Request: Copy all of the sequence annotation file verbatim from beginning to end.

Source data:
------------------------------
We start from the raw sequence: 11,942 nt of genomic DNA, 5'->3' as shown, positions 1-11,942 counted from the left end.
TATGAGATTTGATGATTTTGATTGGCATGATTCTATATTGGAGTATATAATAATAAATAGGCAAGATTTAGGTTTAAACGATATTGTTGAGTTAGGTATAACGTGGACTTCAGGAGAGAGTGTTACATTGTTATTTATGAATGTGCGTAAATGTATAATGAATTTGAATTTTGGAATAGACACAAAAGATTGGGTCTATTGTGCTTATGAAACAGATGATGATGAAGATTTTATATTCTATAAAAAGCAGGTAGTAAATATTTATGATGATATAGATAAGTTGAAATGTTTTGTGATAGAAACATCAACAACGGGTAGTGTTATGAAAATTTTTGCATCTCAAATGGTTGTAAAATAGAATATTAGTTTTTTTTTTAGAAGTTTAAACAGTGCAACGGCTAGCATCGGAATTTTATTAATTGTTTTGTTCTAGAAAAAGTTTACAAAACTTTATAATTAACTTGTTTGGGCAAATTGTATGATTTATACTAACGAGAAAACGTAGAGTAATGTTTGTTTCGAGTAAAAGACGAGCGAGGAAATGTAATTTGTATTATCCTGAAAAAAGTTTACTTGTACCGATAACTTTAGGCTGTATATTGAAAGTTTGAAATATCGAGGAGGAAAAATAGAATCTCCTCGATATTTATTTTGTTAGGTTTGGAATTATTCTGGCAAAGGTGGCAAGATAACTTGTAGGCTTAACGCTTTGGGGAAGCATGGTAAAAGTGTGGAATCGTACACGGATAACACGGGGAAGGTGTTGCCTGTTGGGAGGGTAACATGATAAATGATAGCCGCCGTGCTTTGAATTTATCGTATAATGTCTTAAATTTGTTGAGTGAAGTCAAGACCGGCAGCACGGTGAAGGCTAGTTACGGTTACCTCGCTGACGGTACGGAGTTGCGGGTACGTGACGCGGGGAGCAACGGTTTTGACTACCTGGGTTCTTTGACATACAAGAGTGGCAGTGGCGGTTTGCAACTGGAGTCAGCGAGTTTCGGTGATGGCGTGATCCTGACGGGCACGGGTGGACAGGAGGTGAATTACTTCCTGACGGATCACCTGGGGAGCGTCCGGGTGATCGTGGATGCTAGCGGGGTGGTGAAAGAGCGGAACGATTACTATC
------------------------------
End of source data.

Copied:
We start from the raw sequence: 11,942 nt of genomic DNA, 5'->3' as shown, positions 1-11,942 counted from the left end.
TATGAGATTTGATGATTTTGATTGGCATGATTCTATATTGGAGTATATAATAATAAATAGGCAAGATTTAGGTTTAAACGATATTGTTGAGTTAGGTATAACGTGGACTTCAGGAGAGAGTGTTACATTGTTATTTATGAATGTGCGTAAATGTATAATGAATTTGAATTTTGGAATAGACACAAAAGATTGGGTCTATTGTGCTTATGAAACAGATGATGATGAAGATTTTATATTCTATAAAAAGCAGGTAGTAAATATTTATGATGATATAGATAAGTTGAAATGTTTTGTGATAGAAACATCAACAACGGGTAGTGTTATGAAAATTTTTGCATCTCAAATGGTTGTAAAATAGAATATTAGTTTTTTTTTTAGAAGTTTAAACAGTGCAACGGCTAGCATCGGAATTTTATTAATTGTTTTGTTCTAGAAAAAGTTTACAAAACTTTATAATTAACTTGTTTGGGCAAATTGTATGATTTATACTAACGAGAAAACGTAGAGTAATGTTTGTTTCGAGTAAAAGACGAGCGAGGAAATGTAATTTGTATTATCCTGAAAAAAGTTTACTTGTACCGATAACTTTAGGCTGTATATTGAAAGTTTGAAATATCGAGGAGGAAAAATAGAATCTCCTCGATATTTATTTTGTTAGGTTTGGAATTATTCTGGCAAAGGTGGCAAGATAACTTGTAGGCTTAACGCTTTGGGGAAGCATGGTAAAAGTGTGGAATCGTACACGGATAACACGGGGAAGGTGTTGCCTGTTGGGAGGGTAACATGATAAATGATAGCCGCCGTGCTTTGAATTTATCGTATAATGTCTTAAATTTGTTGAGTGAAGTCAAGACCGGCAGCACGGTGAAGGCTAGTTACGGTTACCTCGCTGACGGTACGGAGTTGCGGGTACGTGACGCGGGGAGCAACGGTTTTGACTACCTGGGTTCTTTGACATACAAGAGTGGCAGTGGCGGTTTGCAACTGGAGTCAGCGAGTTTCGGTGATGGCGTGATCCTGACGGGCACGGGTGGACAGGAGGTGAATTACTTCCTGACGGATCACCTGGGGAGCGTCCGGGTGATCGTGGATGCTAGCGGGGTGGTGAAAGAGCGGAACGATTACTATC